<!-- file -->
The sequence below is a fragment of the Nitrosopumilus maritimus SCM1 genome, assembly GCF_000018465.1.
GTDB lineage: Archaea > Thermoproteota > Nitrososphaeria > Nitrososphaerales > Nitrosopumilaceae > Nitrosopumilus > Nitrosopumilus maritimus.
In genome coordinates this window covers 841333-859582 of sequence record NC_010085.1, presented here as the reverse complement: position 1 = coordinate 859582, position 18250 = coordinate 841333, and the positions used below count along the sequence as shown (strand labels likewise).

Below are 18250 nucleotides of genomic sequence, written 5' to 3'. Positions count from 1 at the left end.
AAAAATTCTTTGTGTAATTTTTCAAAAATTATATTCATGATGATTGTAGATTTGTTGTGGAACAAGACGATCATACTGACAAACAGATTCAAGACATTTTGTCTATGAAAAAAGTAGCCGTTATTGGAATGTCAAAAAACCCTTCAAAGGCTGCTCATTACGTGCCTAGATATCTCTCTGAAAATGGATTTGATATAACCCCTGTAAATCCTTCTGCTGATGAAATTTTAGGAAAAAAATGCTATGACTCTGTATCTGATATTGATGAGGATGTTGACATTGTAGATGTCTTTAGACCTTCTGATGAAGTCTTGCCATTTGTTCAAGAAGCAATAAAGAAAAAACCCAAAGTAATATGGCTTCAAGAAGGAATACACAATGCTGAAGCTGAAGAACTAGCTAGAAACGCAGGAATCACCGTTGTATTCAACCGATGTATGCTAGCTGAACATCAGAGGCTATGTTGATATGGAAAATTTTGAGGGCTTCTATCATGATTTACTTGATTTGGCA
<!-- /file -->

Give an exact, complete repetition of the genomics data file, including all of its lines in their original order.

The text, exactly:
The sequence below is a fragment of the Nitrosopumilus maritimus SCM1 genome, assembly GCF_000018465.1.
GTDB lineage: Archaea > Thermoproteota > Nitrososphaeria > Nitrososphaerales > Nitrosopumilaceae > Nitrosopumilus > Nitrosopumilus maritimus.
In genome coordinates this window covers 841333-859582 of sequence record NC_010085.1, presented here as the reverse complement: position 1 = coordinate 859582, position 18250 = coordinate 841333, and the positions used below count along the sequence as shown (strand labels likewise).

Below are 18250 nucleotides of genomic sequence, written 5' to 3'. Positions count from 1 at the left end.
AAAAATTCTTTGTGTAATTTTTCAAAAATTATATTCATGATGATTGTAGATTTGTTGTGGAACAAGACGATCATACTGACAAACAGATTCAAGACATTTTGTCTATGAAAAAAGTAGCCGTTATTGGAATGTCAAAAAACCCTTCAAAGGCTGCTCATTACGTGCCTAGATATCTCTCTGAAAATGGATTTGATATAACCCCTGTAAATCCTTCTGCTGATGAAATTTTAGGAAAAAAATGCTATGACTCTGTATCTGATATTGATGAGGATGTTGACATTGTAGATGTCTTTAGACCTTCTGATGAAGTCTTGCCATTTGTTCAAGAAGCAATAAAGAAAAAACCCAAAGTAATATGGCTTCAAGAAGGAATACACAATGCTGAAGCTGAAGAACTAGCTAGAAACGCAGGAATCACCGTTGTATTCAACCGATGTATGCTAGCTGAACATCAGAGGCTATGTTGATATGGAAAATTTTGAGGGCTTCTATCATGATTTACTTGATTTGGCA